It has come to an end.12

This passage is one of the few occasions where manual rites are mentioned within lamentations. Moreover it presents its modern readers with the context in which the lamentations were recited. Nevertheless, these instructions were never studied with regard to the actual context of performance13 which – as the text itself points out – is the receipt of offerings.

The use of faience bowls during the final offering ritual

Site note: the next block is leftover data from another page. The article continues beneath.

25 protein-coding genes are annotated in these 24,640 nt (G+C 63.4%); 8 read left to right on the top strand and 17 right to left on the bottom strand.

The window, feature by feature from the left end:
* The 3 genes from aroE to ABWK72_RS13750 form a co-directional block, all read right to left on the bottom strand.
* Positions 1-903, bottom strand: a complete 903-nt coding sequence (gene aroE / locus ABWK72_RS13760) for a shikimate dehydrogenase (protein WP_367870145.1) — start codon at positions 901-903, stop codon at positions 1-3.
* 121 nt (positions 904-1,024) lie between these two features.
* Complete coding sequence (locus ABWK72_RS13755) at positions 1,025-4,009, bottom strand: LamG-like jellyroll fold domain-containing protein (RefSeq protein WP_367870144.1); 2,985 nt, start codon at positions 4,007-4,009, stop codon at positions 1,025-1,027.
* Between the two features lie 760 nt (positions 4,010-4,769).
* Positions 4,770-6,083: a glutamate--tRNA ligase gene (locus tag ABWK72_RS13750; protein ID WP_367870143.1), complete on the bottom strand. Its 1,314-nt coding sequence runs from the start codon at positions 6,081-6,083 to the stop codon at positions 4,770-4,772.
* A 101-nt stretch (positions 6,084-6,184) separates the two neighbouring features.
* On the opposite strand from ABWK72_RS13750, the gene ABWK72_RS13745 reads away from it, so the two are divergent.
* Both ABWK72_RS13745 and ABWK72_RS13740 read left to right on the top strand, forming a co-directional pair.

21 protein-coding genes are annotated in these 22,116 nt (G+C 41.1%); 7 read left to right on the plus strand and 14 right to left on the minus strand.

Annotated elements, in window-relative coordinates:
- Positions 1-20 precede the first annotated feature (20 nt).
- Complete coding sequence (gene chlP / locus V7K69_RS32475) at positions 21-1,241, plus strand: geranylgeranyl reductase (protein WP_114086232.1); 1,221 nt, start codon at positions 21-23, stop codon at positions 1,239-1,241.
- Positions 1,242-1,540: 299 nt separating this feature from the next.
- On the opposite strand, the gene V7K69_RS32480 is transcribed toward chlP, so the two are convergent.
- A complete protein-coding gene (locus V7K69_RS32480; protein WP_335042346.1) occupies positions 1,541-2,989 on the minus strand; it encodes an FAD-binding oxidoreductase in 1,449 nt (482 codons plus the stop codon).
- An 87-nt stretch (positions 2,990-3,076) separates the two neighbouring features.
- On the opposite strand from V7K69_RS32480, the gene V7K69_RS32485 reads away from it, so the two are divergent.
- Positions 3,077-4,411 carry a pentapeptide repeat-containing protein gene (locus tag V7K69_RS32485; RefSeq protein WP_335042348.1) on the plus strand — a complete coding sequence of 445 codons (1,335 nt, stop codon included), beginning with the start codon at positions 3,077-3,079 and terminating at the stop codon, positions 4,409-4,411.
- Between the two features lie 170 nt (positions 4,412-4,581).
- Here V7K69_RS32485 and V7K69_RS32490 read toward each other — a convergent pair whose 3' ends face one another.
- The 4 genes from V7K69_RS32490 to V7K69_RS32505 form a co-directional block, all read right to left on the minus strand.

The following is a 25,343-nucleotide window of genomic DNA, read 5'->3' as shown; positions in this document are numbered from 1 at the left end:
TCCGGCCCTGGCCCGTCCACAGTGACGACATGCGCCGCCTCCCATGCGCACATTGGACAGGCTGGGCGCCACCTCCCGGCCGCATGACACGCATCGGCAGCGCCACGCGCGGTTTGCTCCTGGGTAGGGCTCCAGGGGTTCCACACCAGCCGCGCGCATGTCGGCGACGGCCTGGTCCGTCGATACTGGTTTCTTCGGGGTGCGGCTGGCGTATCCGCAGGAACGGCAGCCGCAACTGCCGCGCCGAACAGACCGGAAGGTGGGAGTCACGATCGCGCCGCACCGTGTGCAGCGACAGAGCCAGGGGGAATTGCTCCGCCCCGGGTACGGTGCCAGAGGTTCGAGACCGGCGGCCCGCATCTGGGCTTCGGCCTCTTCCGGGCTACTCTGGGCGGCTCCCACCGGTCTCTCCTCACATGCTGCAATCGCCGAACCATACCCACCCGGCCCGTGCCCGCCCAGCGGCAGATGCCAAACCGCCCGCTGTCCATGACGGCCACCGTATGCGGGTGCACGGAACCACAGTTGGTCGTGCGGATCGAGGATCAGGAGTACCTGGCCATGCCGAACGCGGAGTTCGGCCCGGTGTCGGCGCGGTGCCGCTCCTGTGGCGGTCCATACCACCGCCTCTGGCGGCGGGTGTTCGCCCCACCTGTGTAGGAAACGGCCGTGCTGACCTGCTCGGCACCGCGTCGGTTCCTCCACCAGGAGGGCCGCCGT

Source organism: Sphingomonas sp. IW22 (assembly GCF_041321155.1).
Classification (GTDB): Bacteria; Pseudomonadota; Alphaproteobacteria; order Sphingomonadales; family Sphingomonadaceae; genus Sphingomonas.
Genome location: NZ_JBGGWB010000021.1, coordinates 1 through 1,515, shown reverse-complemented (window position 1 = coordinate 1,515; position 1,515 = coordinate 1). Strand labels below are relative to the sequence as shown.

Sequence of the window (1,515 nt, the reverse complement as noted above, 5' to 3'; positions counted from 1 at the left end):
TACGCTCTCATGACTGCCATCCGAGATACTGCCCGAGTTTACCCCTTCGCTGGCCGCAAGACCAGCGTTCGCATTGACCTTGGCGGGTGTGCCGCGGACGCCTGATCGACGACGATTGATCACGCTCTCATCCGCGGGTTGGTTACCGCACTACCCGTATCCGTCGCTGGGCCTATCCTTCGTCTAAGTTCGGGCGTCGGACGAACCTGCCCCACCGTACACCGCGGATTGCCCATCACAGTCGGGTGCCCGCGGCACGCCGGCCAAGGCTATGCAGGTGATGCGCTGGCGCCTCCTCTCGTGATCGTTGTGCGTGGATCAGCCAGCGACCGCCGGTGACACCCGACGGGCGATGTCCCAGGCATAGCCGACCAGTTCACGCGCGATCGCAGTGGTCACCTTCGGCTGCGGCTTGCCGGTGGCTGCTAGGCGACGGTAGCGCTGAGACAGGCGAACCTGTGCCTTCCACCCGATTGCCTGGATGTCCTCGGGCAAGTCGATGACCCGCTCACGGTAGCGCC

4-ECM586As it further appears from this passage, faience bowls – and one should probably assume that blue faience bowls are meant here14 – play an important role in the final stages of the burial rite, presented by two women playing the divine roles of Isis and Nephthys as illustrated on the ostracon from Manchester (fig. 3). How exactly these faience bowls had to look is impossible to determine today: various different forms are attested in Ptolemaic times15, among them drinking cups16 but also flat bowls which became wide spread in Roman Times (fig. 4)17. It is important to note that this scene does not include the wailing with which Isis and Nephthys are often linked (fig. 5)18. While wailing involves one hand being raised19, Papyrus Berlin 3008 leaves no doubt that here, both goddesses are shown offering bread and water and are, therefore, not mourning. With the beginning of the final offering rite employing blue faience bowls, mourning has come to an end.